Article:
The higher part of the park contains the origins of 12 river basins that supply the Rio Grande (Grand River), a tributary of the Paraná River, and the Paraíba do Sul, the most important river in Rio de Janeiro state. The lower part of the park has lush Atlantic Forest vegetation and wide rivers with natural pools and waterfalls.[1]

The Pico das Agulhas Negras is the state' third highest mountain at 2,878 metres (9,442 ft). The park attracts bird watchers from all over the world with its 350 species of birds. Other attractions include hiking and rock climbing. The park is surrounded by the Serra da Mantiqueira Environmental Protection Area which provides an ecological buffer zone for the park.

The high area of the park is accessible through an entrance about 35 km from the main entrance and gives access to the Pico das Agulhas Negras and Prateleiras complex. The low area of the park is much closer to the city of Itatiaiaand has many waterfalls, such as Véu da Noiva with 45 meters. The low area has also a Natural History museum. Itatiaia means "many-pointed rock" in the Tupi language.





Further reading[edit]

  • Jorge Pádua, Maria Tereza e Coimbra Filho, Adelmar F. Os Parques Nacionais do Brasil. Instituto de Cooperação Iberoamericana. Madrid. José Olympio Editora, 1989. ISBN 84-85389-19-0, pág. 122 a 129
  • Corrêa, Marcos Sá "Itatiaia - O Caminho das Pedras" São Paulo. Metalivros, 2003. ISBN 85-85371-50-1, 240 pág.
  • Leite, Helton Perillo Ferreira - "Planalto do Itatiaia - Região das Agulhas Negras", Rio de Janeiro. Montanhar / Publit, 2007. Edição parcialmente trilíngue. ISBN 978-85-7773-076-6, 232 páginas.


Itaúnas State Park

From Wikipedia, the free encyclopedia
Itaúnas State Park
Parque Estadual de Itaúnas
IUCN category II (national park)
ItaunasES2014 09.JPG
Itaúnas sand dunes
Map showing the location of Itaúnas State Park
Map showing the location of Itaúnas State Park
Nearest city Conceição da Barra, Espírito Santo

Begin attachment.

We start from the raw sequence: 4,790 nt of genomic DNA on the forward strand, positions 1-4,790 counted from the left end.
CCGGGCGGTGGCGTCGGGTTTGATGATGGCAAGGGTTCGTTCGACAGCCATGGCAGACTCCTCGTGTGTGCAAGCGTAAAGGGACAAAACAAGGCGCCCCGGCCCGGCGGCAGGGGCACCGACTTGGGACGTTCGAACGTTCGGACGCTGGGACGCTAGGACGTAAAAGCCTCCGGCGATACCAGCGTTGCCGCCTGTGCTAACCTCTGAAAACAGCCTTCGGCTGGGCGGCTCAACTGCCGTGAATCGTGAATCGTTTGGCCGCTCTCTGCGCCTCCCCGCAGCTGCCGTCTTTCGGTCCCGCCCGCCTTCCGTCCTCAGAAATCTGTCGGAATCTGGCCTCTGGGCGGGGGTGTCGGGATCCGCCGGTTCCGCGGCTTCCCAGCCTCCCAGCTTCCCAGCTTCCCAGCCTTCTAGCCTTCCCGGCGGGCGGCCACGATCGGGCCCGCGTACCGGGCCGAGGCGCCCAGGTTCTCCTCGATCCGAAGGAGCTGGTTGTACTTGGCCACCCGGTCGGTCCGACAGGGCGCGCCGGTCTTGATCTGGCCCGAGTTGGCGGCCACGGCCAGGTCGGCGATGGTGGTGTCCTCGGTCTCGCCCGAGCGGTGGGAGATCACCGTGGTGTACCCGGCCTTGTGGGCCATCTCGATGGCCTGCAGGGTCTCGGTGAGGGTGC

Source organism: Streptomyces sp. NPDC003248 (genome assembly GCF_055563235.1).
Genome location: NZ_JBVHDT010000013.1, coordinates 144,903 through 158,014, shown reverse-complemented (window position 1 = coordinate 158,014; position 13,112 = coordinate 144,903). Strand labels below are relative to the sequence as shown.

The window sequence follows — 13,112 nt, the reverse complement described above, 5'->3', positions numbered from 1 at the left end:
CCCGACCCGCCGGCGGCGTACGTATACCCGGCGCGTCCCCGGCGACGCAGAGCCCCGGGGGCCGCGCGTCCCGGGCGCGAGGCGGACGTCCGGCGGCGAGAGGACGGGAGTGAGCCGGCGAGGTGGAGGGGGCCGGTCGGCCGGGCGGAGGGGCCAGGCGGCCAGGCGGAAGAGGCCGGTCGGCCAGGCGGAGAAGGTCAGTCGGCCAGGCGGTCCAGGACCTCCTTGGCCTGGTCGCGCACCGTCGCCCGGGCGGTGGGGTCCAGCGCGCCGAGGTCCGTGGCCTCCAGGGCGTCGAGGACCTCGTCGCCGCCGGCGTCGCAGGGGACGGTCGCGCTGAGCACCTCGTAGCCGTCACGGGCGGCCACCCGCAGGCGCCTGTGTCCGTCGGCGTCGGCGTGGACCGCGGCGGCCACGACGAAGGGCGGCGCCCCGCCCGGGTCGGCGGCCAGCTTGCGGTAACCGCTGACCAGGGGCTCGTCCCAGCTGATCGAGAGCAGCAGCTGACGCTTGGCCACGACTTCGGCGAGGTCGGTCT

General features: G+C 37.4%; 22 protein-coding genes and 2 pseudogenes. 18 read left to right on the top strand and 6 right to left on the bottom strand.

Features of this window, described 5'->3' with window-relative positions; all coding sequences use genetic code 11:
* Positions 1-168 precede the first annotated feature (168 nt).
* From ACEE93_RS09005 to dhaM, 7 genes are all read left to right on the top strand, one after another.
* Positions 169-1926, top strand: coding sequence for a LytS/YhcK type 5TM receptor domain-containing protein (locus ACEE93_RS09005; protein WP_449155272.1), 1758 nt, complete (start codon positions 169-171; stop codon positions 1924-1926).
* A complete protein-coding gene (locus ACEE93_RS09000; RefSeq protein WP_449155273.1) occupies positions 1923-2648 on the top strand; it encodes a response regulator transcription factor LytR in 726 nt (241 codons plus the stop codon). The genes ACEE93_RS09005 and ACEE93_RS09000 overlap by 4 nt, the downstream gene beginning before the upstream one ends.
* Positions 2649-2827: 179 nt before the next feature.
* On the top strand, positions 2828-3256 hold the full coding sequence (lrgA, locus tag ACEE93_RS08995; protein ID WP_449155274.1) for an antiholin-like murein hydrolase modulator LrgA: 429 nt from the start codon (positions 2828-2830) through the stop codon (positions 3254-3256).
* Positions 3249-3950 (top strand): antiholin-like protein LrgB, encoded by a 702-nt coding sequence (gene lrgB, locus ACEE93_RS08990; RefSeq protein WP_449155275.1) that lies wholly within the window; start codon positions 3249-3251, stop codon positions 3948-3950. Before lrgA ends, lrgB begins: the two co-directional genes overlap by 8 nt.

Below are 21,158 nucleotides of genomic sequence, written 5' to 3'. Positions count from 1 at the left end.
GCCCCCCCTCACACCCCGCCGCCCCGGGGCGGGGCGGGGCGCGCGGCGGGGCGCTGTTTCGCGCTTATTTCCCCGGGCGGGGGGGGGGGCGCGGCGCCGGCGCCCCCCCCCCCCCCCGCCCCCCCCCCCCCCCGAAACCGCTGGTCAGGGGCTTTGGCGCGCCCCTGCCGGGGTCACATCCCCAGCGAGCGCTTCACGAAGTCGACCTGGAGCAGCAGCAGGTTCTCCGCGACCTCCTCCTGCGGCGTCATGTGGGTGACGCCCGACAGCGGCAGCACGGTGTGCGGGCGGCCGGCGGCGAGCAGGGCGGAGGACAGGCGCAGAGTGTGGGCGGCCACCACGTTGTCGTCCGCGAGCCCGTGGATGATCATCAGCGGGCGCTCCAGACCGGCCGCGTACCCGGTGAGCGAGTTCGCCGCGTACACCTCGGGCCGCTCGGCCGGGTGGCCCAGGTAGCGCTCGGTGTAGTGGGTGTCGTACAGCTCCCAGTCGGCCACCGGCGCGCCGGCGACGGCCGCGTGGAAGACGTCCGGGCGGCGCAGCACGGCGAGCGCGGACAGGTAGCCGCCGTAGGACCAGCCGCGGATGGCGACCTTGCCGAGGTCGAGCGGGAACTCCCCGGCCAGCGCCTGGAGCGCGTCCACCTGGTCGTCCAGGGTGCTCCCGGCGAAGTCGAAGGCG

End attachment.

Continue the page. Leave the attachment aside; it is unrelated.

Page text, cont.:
Coordinates 18.418984°S 39.707455°WCoordinates18.418984°S 39.707455°W
Area 3,481 hectares (8,600 acres)
Designation State park
Administrator IEMA: Instituto Estadual de Meio Ambiente e Recursos Hídricos

The Itaúnas State Park (PortugueseParque Estadual de Itaúnas) is a state park in the state of Espírito Santo, Brazil. It protects the lower reaches of the Itaúnas River and a strip of marshes, dunes and beaches along the Atlantic coast of the north of the state.




The Itaúnas State Park is in the municipality of Conceição da Barra, Espírito Santo. It has an area of about 3,481 hectares (8,600 acres).[1] It protects a strip of the Atlantic coast from north of the town of Conceição da Barra, Espírito Santo, up to the border with the state of Bahia.[2] The park is named after the Itaúnas River, which runs through the park for 34 kilometres (21 mi).[3] The river approaches the coast at the settlement of Itaúnas and then runs southwest, parallel to the coast behind a sand bar, before entering the Atlantic Ocean to the north of Conceição da Barra.[2] On the beaches of Itaúnas and Riacho Doce, which extend for 25 kilometres (16 mi), the dunes reach 30 metres (98 ft) in height.[4]


The Itaúnas State Park was created by state governor decree 4.967-E of 8 November 1991.[1] In 1992 the park was listed by UNESCO as a World Heritage Site.[5] It became part of the Central Atlantic Forest Ecological Corridor, created in 2002.[6]